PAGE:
Depending on the source, Bokuden is usually depicted as expressing the weaknesses of the konaginata to his disciples right before the fight. If stated simply, he mentions that having a long shaft, yet a short blade for a naginata gives no advantage no matter how fast the wielder moves or tricks used. Whether or not he actually spoke such info right before the duel is hard to prove, but for the sake of the readers this could’ve been included to further enhance his views regarding the konaginata. In regards to Nagato’s merit, Bokuden also expressed his opinion about him not being that great, as cutting down wild birds or inexperienced warriors was nothing that impressive. In some sources this conversation is short and just focuses on the size disadvantage the konaginata has, while in others it is quite long and detailed.
In some sources, credit is given to Bokuden for incorporating psychological warfare. As an example, from the tales coming from Kashima City, there is one that states Bokuden lecturing his disciples about the weaknesses of the konaginata…while his opponent was in ear shot. This made Nagato furious, so when the duel started he fought recklessly, which made him lose rather easily. In another source, it is written that Bokuden brought to the duel a much longer tachi than what most would use at the time. On one hand, this supports his views on always giving yourself the advantage with a longer weapon, which can be seen in rule #20 of his Hyakushu regarding swords³.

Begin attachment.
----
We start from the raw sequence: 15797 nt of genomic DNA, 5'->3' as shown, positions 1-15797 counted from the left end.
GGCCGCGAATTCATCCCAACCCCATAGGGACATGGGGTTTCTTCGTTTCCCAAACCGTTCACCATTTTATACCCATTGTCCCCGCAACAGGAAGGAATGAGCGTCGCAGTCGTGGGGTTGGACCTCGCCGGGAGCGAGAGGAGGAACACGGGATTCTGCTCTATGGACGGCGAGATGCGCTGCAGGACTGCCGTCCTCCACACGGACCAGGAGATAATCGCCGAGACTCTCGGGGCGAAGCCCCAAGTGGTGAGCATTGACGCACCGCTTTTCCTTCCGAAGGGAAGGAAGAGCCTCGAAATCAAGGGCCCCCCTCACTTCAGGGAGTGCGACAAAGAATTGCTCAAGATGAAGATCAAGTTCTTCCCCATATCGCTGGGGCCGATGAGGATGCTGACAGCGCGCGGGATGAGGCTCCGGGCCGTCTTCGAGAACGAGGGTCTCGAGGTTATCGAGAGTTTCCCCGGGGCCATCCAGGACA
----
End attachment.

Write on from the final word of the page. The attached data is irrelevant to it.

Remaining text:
In ending, Tsukahara Bokuden is an individual portrayed as having a great amount of experience in warfare. His opinion on weapons like the naginata is based on his personal experiences, especially versus those who’ve used them against him in duels. As mentioned before, there are many stories of his life experience, with some that can be compared to the Hyakushu. I may revisit the Hyakushu again, using a different story of Bokuden’s to reference the lessons expressed in a few of the rules.
1) In various sources, the type of bird Kajiwara Nagato is compared to ranges from a tsubame (燕, swallow) to mozu (鵙, shrike). These birds are usually admired for their grace or speed in flight.
2) Unlike other warriors who had to tough it out during their training journeys solo, Bokuden was generally accompanied by a group of individuals, from assistants to personal students. Credit goes to him coming from a rather wealthy family, thus the ability to have support while far away from home.
3)This can be reviewed in a previous post here.